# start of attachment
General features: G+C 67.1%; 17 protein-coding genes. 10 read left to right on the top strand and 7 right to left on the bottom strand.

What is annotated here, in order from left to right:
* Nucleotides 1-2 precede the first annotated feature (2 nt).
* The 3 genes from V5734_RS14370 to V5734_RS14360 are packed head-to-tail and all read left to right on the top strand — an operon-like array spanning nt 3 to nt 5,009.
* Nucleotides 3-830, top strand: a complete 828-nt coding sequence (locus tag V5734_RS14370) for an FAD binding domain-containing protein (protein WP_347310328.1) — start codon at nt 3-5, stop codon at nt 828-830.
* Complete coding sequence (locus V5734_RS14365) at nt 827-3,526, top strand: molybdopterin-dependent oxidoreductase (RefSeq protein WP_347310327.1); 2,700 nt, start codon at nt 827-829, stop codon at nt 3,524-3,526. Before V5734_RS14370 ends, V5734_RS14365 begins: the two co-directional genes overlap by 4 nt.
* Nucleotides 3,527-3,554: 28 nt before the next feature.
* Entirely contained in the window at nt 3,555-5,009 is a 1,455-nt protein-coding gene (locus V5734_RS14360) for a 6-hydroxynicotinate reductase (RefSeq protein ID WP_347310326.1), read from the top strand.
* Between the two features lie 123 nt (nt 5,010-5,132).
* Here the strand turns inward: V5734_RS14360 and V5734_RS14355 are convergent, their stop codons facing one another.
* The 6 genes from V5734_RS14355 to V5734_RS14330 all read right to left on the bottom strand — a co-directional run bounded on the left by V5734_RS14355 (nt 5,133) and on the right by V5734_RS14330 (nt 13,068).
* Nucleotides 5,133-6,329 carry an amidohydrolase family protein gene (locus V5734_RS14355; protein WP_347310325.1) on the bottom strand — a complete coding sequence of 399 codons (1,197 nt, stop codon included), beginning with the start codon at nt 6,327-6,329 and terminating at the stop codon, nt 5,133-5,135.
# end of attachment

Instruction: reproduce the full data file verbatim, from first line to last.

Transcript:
General features: G+C 67.1%; 17 protein-coding genes. 10 read left to right on the top strand and 7 right to left on the bottom strand.

What is annotated here, in order from left to right:
* Nucleotides 1-2 precede the first annotated feature (2 nt).
* The 3 genes from V5734_RS14370 to V5734_RS14360 are packed head-to-tail and all read left to right on the top strand — an operon-like array spanning nt 3 to nt 5,009.
* Nucleotides 3-830, top strand: a complete 828-nt coding sequence (locus tag V5734_RS14370) for an FAD binding domain-containing protein (protein WP_347310328.1) — start codon at nt 3-5, stop codon at nt 828-830.
* Complete coding sequence (locus V5734_RS14365) at nt 827-3,526, top strand: molybdopterin-dependent oxidoreductase (RefSeq protein WP_347310327.1); 2,700 nt, start codon at nt 827-829, stop codon at nt 3,524-3,526. Before V5734_RS14370 ends, V5734_RS14365 begins: the two co-directional genes overlap by 4 nt.
* Nucleotides 3,527-3,554: 28 nt before the next feature.
* Entirely contained in the window at nt 3,555-5,009 is a 1,455-nt protein-coding gene (locus V5734_RS14360) for a 6-hydroxynicotinate reductase (RefSeq protein ID WP_347310326.1), read from the top strand.
* Between the two features lie 123 nt (nt 5,010-5,132).
* Here the strand turns inward: V5734_RS14360 and V5734_RS14355 are convergent, their stop codons facing one another.
* The 6 genes from V5734_RS14355 to V5734_RS14330 all read right to left on the bottom strand — a co-directional run bounded on the left by V5734_RS14355 (nt 5,133) and on the right by V5734_RS14330 (nt 13,068).
* Nucleotides 5,133-6,329 carry an amidohydrolase family protein gene (locus V5734_RS14355; protein WP_347310325.1) on the bottom strand — a complete coding sequence of 399 codons (1,197 nt, stop codon included), beginning with the start codon at nt 6,327-6,329 and terminating at the stop codon, nt 5,133-5,135.